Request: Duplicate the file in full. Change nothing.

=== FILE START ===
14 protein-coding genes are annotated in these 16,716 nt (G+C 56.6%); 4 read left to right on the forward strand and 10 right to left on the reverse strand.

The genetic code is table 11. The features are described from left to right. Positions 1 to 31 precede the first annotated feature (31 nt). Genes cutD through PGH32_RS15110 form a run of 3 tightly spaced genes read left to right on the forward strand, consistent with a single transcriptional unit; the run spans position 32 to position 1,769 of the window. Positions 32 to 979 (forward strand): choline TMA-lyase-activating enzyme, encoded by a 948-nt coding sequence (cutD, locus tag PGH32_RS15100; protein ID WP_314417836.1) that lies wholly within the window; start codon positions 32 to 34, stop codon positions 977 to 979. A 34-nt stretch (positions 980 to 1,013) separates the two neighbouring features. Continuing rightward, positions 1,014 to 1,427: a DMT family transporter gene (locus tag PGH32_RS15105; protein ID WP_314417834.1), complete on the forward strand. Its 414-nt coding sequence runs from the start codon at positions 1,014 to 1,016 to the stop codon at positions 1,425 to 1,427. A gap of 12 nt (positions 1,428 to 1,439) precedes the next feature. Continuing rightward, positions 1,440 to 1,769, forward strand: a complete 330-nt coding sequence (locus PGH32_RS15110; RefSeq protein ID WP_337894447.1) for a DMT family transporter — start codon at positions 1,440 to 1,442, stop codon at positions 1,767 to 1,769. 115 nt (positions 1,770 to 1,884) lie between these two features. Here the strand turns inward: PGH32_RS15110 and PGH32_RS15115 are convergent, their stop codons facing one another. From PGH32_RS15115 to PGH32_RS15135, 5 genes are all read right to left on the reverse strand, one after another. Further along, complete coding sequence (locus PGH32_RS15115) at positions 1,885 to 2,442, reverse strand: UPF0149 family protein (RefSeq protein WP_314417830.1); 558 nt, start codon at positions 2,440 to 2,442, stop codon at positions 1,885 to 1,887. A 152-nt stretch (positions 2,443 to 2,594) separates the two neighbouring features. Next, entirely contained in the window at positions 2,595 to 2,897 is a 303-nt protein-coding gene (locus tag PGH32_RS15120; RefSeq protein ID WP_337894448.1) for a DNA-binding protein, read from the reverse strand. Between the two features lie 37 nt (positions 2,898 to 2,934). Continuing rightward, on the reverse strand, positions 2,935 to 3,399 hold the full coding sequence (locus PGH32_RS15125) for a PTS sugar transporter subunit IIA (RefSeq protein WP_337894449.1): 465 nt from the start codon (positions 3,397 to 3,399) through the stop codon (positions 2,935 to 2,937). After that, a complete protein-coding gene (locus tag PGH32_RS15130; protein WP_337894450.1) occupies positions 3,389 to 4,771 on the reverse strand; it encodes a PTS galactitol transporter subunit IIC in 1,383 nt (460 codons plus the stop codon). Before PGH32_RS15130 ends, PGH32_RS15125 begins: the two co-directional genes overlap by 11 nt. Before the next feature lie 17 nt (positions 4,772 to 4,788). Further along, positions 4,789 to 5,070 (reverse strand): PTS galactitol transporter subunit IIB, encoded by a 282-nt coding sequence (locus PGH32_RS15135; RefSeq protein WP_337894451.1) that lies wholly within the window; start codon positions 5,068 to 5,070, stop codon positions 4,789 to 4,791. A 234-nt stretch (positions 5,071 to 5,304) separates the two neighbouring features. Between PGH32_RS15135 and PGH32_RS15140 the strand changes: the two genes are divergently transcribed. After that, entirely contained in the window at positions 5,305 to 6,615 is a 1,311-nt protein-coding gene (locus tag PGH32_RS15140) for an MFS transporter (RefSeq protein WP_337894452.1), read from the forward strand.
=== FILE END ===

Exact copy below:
14 protein-coding genes are annotated in these 16,716 nt (G+C 56.6%); 4 read left to right on the forward strand and 10 right to left on the reverse strand.

The genetic code is table 11. The features are described from left to right. Positions 1 to 31 precede the first annotated feature (31 nt). Genes cutD through PGH32_RS15110 form a run of 3 tightly spaced genes read left to right on the forward strand, consistent with a single transcriptional unit; the run spans position 32 to position 1,769 of the window. Positions 32 to 979 (forward strand): choline TMA-lyase-activating enzyme, encoded by a 948-nt coding sequence (cutD, locus tag PGH32_RS15100; protein ID WP_314417836.1) that lies wholly within the window; start codon positions 32 to 34, stop codon positions 977 to 979. A 34-nt stretch (positions 980 to 1,013) separates the two neighbouring features. Continuing rightward, positions 1,014 to 1,427: a DMT family transporter gene (locus tag PGH32_RS15105; protein ID WP_314417834.1), complete on the forward strand. Its 414-nt coding sequence runs from the start codon at positions 1,014 to 1,016 to the stop codon at positions 1,425 to 1,427. A gap of 12 nt (positions 1,428 to 1,439) precedes the next feature. Continuing rightward, positions 1,440 to 1,769, forward strand: a complete 330-nt coding sequence (locus PGH32_RS15110; RefSeq protein ID WP_337894447.1) for a DMT family transporter — start codon at positions 1,440 to 1,442, stop codon at positions 1,767 to 1,769. 115 nt (positions 1,770 to 1,884) lie between these two features. Here the strand turns inward: PGH32_RS15110 and PGH32_RS15115 are convergent, their stop codons facing one another. From PGH32_RS15115 to PGH32_RS15135, 5 genes are all read right to left on the reverse strand, one after another. Further along, complete coding sequence (locus PGH32_RS15115) at positions 1,885 to 2,442, reverse strand: UPF0149 family protein (RefSeq protein WP_314417830.1); 558 nt, start codon at positions 2,440 to 2,442, stop codon at positions 1,885 to 1,887. A 152-nt stretch (positions 2,443 to 2,594) separates the two neighbouring features. Next, entirely contained in the window at positions 2,595 to 2,897 is a 303-nt protein-coding gene (locus tag PGH32_RS15120; RefSeq protein ID WP_337894448.1) for a DNA-binding protein, read from the reverse strand. Between the two features lie 37 nt (positions 2,898 to 2,934). Continuing rightward, on the reverse strand, positions 2,935 to 3,399 hold the full coding sequence (locus PGH32_RS15125) for a PTS sugar transporter subunit IIA (RefSeq protein WP_337894449.1): 465 nt from the start codon (positions 3,397 to 3,399) through the stop codon (positions 2,935 to 2,937). After that, a complete protein-coding gene (locus tag PGH32_RS15130; protein WP_337894450.1) occupies positions 3,389 to 4,771 on the reverse strand; it encodes a PTS galactitol transporter subunit IIC in 1,383 nt (460 codons plus the stop codon). Before PGH32_RS15130 ends, PGH32_RS15125 begins: the two co-directional genes overlap by 11 nt. Before the next feature lie 17 nt (positions 4,772 to 4,788). Further along, positions 4,789 to 5,070 (reverse strand): PTS galactitol transporter subunit IIB, encoded by a 282-nt coding sequence (locus PGH32_RS15135; RefSeq protein WP_337894451.1) that lies wholly within the window; start codon positions 5,068 to 5,070, stop codon positions 4,789 to 4,791. A 234-nt stretch (positions 5,071 to 5,304) separates the two neighbouring features. Between PGH32_RS15135 and PGH32_RS15140 the strand changes: the two genes are divergently transcribed. After that, entirely contained in the window at positions 5,305 to 6,615 is a 1,311-nt protein-coding gene (locus tag PGH32_RS15140) for an MFS transporter (RefSeq protein WP_337894452.1), read from the forward strand.